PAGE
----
I think the slide organization was a clear way to show your work, however I found eye wandering all over each slide -not because over clutter or too much information, but I think because the dark gray background adds one too many colors. Or maybe its the way the background color reads against the header and icon colors and title color. I enjoy the icon design because it looks like a line graph peaking which made me think about high land prices in regards to your focus and also appears as mountains or land in figure ground. The charts were clear and well done in communicating the data, I think the scale was nice.
Is the icon of a line graph peaking? It looks like a couple of mountains to me, not sure what that has to do with unbuilt spaces. When the icon is used only as a header, it’s also hard to contextualize it–what is it supposed to mean?
I like the icon. I thing is very well done. However its not clear what are you trying to show with it, or how the phenomenon is related to that. Although I agree with Gabrielle that if you analyzed it more it looks like a growing trend line.
I think the Pie chart on page 3 is very clear and well executed.
The graphics and pie chart are very well done and each express the information clearly. The use of bright colors against a dark background also works very well. However, the decision of putting them together in the same slide is what might be a bit confusing. How are underutilized spaces, age of buildings and housing tenure related?
Using an additional slide to explain the relationship between the different types of information (how do they answer your research question) could be benefitial to this purpose. For example, you could dedicate one slide to speak about land use and land value, and another one about tenure, rather than having them in the same slide.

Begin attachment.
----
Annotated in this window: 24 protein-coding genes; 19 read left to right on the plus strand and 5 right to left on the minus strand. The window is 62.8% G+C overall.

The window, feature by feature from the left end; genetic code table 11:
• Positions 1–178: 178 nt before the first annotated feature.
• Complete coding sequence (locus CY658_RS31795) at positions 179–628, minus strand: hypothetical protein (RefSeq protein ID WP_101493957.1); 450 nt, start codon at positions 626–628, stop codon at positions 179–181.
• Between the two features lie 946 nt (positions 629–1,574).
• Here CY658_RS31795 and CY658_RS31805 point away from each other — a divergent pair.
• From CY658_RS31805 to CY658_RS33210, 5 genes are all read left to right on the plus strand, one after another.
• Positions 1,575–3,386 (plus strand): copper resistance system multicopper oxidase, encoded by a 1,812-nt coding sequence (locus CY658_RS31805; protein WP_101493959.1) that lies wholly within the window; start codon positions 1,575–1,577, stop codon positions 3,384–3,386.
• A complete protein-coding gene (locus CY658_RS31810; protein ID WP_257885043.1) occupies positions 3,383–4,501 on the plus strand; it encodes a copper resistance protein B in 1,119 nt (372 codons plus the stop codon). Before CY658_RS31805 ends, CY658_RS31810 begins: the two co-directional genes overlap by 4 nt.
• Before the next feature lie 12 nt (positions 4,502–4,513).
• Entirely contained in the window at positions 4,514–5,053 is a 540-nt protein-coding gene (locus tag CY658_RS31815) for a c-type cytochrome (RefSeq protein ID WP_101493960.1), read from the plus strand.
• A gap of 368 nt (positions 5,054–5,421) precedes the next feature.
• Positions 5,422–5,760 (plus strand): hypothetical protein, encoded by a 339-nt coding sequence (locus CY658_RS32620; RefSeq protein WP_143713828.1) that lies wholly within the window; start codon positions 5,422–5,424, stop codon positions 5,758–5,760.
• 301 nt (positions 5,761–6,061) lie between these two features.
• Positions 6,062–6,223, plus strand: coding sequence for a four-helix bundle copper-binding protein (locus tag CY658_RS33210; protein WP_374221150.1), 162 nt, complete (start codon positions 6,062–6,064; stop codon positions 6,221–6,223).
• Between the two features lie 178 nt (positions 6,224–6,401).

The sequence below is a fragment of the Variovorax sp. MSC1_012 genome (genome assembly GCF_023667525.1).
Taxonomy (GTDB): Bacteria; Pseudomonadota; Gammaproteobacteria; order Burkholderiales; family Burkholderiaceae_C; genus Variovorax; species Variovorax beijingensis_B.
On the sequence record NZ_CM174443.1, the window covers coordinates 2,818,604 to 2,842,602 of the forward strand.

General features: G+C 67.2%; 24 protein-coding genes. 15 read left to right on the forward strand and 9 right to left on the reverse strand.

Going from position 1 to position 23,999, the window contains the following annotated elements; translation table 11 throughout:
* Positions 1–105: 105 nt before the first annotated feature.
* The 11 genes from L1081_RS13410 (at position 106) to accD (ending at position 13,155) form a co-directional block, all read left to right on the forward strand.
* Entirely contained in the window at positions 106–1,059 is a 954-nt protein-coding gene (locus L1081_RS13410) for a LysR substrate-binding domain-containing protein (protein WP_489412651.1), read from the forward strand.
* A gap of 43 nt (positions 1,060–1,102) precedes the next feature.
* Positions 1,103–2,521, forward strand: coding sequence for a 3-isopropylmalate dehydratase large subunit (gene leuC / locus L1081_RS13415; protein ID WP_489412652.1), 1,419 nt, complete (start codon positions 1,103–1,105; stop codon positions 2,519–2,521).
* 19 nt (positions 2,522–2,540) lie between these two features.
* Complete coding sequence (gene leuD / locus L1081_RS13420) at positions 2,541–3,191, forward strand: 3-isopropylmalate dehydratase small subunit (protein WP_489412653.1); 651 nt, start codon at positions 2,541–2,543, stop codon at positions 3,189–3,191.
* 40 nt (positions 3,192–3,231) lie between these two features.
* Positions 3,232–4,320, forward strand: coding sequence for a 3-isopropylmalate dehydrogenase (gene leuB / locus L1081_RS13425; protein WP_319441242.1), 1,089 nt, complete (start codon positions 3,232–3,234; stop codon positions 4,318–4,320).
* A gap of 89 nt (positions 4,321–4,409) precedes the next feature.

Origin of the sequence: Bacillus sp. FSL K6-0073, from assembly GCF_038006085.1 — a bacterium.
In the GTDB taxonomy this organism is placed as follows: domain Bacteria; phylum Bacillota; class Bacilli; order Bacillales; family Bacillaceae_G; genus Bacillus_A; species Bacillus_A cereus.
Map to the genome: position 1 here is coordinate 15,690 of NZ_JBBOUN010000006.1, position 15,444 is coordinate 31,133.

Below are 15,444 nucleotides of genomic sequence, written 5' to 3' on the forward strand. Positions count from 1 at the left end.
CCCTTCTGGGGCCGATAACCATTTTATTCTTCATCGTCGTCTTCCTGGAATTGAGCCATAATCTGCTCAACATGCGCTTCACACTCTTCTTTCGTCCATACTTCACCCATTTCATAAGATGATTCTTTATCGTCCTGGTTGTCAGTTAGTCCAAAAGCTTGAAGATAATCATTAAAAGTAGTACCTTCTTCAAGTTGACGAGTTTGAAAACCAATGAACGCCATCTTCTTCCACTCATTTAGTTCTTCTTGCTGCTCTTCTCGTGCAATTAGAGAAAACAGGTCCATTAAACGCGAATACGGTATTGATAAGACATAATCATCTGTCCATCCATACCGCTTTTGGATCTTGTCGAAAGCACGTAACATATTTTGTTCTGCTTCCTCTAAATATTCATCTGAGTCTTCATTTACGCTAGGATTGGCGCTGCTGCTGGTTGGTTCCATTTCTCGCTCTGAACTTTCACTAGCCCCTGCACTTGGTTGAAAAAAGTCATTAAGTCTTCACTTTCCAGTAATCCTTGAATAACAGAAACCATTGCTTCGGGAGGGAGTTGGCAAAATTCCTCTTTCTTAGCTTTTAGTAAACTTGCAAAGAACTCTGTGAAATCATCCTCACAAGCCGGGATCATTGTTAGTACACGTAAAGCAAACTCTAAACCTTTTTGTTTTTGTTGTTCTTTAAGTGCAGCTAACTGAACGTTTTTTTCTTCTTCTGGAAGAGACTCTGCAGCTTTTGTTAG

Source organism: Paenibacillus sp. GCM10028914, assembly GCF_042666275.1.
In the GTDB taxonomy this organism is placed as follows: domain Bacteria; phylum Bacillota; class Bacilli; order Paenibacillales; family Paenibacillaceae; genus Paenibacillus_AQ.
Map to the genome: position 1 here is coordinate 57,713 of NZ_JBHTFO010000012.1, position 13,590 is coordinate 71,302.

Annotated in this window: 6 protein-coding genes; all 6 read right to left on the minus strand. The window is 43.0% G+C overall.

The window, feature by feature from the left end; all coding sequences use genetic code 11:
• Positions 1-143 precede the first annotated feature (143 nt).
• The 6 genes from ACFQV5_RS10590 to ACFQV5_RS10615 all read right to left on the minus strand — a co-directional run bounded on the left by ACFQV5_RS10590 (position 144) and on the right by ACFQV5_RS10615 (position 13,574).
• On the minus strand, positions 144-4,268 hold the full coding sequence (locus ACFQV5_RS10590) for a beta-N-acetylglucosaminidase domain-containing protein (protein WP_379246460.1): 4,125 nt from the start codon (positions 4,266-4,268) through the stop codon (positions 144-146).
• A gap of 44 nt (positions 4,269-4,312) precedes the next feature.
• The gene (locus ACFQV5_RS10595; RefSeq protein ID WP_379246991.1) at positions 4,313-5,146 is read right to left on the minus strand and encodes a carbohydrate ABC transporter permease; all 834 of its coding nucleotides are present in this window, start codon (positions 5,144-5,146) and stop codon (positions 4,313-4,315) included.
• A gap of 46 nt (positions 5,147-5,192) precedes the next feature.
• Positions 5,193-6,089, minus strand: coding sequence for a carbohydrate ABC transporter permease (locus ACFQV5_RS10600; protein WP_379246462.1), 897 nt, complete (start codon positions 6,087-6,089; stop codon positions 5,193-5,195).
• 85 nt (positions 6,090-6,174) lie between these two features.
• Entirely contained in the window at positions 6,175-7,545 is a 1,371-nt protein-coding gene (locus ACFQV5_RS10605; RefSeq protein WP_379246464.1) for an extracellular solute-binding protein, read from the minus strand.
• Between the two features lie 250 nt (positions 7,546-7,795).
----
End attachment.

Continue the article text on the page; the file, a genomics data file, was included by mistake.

Good notes, Maria.
I think you do a great job of taking a fact and making it seem as surprising as it deserves to be – in particular, the pie chart showing the large percentage of unbuilt space very effectively communicates the shock factor, especially since you put that section in red. I agree with Maria, however, that they could have been separated from the other graphs. I think they deserved their own page so readers can focus specifically on them before moving into more details. I also love the second slide, because I think your pop-out effect to show the census tract ties really nicely with the overall look of your icon. The information below the pop-out might have been laid out differently to make it clearer, maybe by shrinking the text slightly or adding bullet points.
Marc-Evens, as Maggie says, the surprise of your pie chart is a successful one. Let’s work on bolstering the narrative to support that point about the quanitty of unbuilt space. My notes on clarity:
+ Consider some headlines for these slides that actually make a point that can be supported by the slide. What is a takeaway you’d like to encourage your audience to grasp from each slide? A headline like ‘Statistics’ is a bit of a waste of the opportunity to actually communicate something.
+ Your pie chart doesn’t belong with the two bar graphs. Maybe it belongs on a slide with the four photos that are currently on Slide 5? That would help to clarify what is being described in the pie chart, too.
+ The two bar graphs are very interesting and well conceived. But the repeated colors in the two of them conflate the two different types of data and make them read as related data sets. Try instead to use varying shades of a single color on the graph on the left, and two other colors on the graph on the right?
My notes on style:
+ The consistency of the header on each slide helps to unify the slide deck. But it does shift around a bit from slide to slide–if you want to use a header like this, better to put it on the page master, as we did in class, so it will be consistent across all your slides.
+ On Slide 3, it looks like you are highlighting ‘Built Space’, since that wedge of the pie is the brightest and has the special black text on it. Be aware of how these formatting choices impact emphasis.
+ There are dark gray boxes behind your graphs–distracting. Get rid of them.
+ Source citations here are too small to be legible for an audience.
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